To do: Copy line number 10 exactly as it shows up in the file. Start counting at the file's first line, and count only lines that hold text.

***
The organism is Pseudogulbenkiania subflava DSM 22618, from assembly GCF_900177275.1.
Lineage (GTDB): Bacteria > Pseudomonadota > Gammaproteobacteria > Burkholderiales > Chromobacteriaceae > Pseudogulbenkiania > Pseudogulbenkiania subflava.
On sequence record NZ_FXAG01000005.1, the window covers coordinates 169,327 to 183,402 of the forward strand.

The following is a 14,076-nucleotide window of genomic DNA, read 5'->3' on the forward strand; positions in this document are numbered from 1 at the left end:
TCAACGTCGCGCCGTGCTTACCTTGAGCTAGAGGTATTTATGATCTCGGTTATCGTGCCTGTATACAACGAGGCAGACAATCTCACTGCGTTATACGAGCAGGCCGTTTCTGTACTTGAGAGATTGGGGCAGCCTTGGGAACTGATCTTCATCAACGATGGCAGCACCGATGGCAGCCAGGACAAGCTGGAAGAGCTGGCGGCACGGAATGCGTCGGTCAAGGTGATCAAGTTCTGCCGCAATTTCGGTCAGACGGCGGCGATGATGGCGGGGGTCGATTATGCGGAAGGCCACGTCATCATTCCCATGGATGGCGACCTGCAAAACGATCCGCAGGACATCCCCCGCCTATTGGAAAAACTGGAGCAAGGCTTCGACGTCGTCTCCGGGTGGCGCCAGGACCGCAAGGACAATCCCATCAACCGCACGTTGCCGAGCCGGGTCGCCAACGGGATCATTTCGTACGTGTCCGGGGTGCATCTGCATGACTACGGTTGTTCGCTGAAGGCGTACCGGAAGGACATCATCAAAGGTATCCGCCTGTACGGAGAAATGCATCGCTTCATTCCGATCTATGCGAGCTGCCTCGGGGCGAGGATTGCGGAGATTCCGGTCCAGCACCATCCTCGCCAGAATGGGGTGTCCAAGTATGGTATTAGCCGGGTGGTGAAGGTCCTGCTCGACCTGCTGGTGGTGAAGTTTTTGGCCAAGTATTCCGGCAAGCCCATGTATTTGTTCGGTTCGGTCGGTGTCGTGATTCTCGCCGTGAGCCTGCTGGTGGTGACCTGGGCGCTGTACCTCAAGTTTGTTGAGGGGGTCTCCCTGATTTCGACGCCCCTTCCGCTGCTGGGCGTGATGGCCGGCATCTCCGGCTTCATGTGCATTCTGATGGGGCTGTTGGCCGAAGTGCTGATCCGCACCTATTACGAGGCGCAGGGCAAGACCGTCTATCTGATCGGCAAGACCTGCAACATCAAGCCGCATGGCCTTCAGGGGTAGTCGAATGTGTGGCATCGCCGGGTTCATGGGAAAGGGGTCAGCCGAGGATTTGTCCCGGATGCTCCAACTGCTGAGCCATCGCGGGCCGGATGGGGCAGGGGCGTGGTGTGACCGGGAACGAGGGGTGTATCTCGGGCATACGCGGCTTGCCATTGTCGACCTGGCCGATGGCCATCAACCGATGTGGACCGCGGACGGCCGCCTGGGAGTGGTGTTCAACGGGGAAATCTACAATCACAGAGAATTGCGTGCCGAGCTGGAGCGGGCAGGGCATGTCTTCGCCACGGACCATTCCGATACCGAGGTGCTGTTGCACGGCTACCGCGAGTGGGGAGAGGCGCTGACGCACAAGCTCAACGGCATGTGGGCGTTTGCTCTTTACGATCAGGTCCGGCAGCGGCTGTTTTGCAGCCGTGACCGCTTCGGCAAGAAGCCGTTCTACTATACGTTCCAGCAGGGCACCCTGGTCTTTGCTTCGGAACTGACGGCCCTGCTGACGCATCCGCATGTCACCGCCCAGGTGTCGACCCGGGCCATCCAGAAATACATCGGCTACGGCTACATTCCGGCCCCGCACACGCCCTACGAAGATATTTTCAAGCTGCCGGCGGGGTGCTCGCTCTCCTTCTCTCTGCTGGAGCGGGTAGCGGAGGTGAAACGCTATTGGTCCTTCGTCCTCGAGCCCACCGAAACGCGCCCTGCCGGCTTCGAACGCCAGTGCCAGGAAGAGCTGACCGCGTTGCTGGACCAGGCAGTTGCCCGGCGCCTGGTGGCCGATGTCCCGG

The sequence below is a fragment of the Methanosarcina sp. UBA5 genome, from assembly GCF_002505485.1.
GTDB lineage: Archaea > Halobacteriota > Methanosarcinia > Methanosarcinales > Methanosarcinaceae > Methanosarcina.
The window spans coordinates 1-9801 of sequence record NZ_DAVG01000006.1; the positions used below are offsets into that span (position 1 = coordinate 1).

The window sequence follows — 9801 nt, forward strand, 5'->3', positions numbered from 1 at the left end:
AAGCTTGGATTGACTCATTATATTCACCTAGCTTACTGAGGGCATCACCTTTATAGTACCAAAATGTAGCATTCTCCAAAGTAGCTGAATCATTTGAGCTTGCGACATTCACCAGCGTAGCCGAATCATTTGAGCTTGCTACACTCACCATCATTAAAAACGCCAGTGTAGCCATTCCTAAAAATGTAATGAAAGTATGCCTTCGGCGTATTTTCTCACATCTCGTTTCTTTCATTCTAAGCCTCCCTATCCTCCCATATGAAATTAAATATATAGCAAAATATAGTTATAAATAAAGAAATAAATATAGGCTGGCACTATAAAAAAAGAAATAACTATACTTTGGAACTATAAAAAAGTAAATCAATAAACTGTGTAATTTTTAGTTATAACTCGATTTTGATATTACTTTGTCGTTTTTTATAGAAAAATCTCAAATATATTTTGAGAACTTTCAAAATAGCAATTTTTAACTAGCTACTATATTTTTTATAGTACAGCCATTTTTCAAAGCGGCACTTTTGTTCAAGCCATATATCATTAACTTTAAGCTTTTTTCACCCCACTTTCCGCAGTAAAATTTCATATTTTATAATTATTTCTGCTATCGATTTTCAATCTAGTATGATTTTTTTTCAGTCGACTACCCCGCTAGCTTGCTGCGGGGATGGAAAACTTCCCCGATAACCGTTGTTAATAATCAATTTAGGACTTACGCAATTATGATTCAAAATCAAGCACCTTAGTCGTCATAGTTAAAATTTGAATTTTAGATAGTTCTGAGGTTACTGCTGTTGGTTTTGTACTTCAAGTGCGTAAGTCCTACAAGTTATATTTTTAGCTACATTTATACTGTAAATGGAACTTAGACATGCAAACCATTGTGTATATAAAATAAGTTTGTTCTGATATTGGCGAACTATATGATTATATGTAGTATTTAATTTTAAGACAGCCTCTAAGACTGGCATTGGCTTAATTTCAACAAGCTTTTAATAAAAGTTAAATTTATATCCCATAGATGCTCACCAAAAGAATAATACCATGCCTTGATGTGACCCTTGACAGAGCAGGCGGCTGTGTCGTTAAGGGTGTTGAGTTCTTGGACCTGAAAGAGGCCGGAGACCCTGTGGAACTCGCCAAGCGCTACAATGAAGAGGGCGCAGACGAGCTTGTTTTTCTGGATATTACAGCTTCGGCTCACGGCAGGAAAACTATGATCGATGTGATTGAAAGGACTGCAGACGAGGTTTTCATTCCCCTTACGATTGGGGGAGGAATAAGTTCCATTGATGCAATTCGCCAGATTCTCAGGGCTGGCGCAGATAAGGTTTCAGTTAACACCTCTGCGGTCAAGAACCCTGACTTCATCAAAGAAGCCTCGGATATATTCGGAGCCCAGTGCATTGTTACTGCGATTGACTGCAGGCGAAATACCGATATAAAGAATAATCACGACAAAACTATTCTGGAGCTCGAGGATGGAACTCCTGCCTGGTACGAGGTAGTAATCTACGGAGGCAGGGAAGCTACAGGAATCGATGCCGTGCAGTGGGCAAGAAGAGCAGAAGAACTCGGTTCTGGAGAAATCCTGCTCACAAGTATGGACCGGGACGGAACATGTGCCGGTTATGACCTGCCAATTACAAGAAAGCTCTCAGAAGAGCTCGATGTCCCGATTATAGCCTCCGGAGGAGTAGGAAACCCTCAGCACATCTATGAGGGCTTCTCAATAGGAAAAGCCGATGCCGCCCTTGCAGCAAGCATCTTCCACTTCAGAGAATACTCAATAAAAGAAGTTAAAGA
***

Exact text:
AAGCTTGGATTGACTCATTATATTCACCTAGCTTACTGAGGGCATCACCTTTATAGTACCAAAATGTAGCATTCTCCAAAGTAGCTGAATCATTTGAGCTTGCGACATTCACCAGCGTAGCCGAATCATTTGAGCTTGCTACACTCACCATCATTAAAAACGCCAGTGTAGCCATTCCTAAAAATGTAATGAAAGTATGCCTTCGGCGTATTTTCTCACATCTCGTTTCTTTCATTCTAAGCCTCCCTATCCTCCCATATGAAATTAAATATATAGCAAAATATAGTTATAAATAAAGAAATAAATATAGGCTGGCACTATAAAAAAAGAAATAACTATACTTTGGAACTATAAAAAAGTAAATCAATAAACTGTGTAATTTTTAGTTATAACTCGATTTTGATATTACTTTGTCGTTTTTTATAGAAAAATCTCAAATATATTTTGAGAACTTTCAAAATAGCAATTTTTAACTAGCTACTATATTTTTTATAGTACAGCCATTTTTCAAAGCGGCACTTTTGTTCAAGCCATATATCATTAACTTTAAGCTTTTTTCACCCCACTTTCCGCAGTAAAATTTCATATTTTATAATTATTTCTGCTATCGATTTTCAATCTAGTATGATTTTTTTTCAGTCGACTACCCCGCTAGCTTGCTGCGGGGATGGAAAACTTCCCCGATAACCGTTGTTAATAATCAATTTAGGACTTACGCAATTATGATTCAAAATCAAGCACCTTAGTCGTCATAGTTAAAATTTGAATTTTAGATAGTTCTGAGGTTACTGCTGTTGGTTTTGTACTTCAAGTGCGTAAGTCCTACAAGTTATATTTTTAGCTACATTTATACTGTAAATGGAACTTAGACATGCAAACCATTGTGTATATAAAATAAGTTTGTTCTGATATTGGCGAACTATATGATTATATGTAGTATTTAATTTTAAGACAGCCTCTAAGACTGGCATTGGCTTAATTTCAACAAGCTTTTAATAAAAGTTAAATTTATATCCCATAGATGCTCACCAAAAGAATAATACCATGCCTTGATGTGACCCTTGACAGAGCAGGCGGCTGTGTCGTTAAGGGTGTTGAGTTCTTGGACCTGAAAGAGGCCGGAGACCCTGTGGAACTCGCCAAGCGCTACAATGAAGAGGGCGCAGACGAGCTTGTTTTTCTGGATATTACAGCTTCGGCTCACGGCAGGAAAACTATGATCGATGTGATTGAAAGGACTGCAGACGAGGTTTTCATTCCCCTTACGATTGGGGGAGGAATAAGTTCCATTGATGCAATTCGCCAGATTCTCAGGGCTGGCGCAGATAAGGTTTCAGTTAACACCTCTGCGGTCAAGAACCCTGACTTCATCAAAGAAGCCTCGGATATATTCGGAGCCCAGTGCATTGTTACTGCGATTGACTGCAGGCGAAATACCGATATAAAGAATAATCACGACAAAACTATTCTGGAGCTCGAGGATGGAACTCCTGCCTGGTACGAGGTAGTAATCTACGGAGGCAGGGAAGCTACAGGAATCGATGCCGTGCAGTGGGCAAGAAGAGCAGAAGAACTCGGTTCTGGAGAAATCCTGCTCACAAGTATGGACCGGGACGGAACATGTGCCGGTTATGACCTGCCAATTACAAGAAAGCTCTCAGAAGAGCTCGATGTCCCGATTATAGCCTCCGGAGGAGTAGGAAACCCTCAGCACATCTATGAGGGCTTCTCAATAGGAAAAGCCGATGCCGCCCTTGCAGCAAGCATCTTCCACTTCAGAGAATACTCAATAAAAGAAGTTAAAGA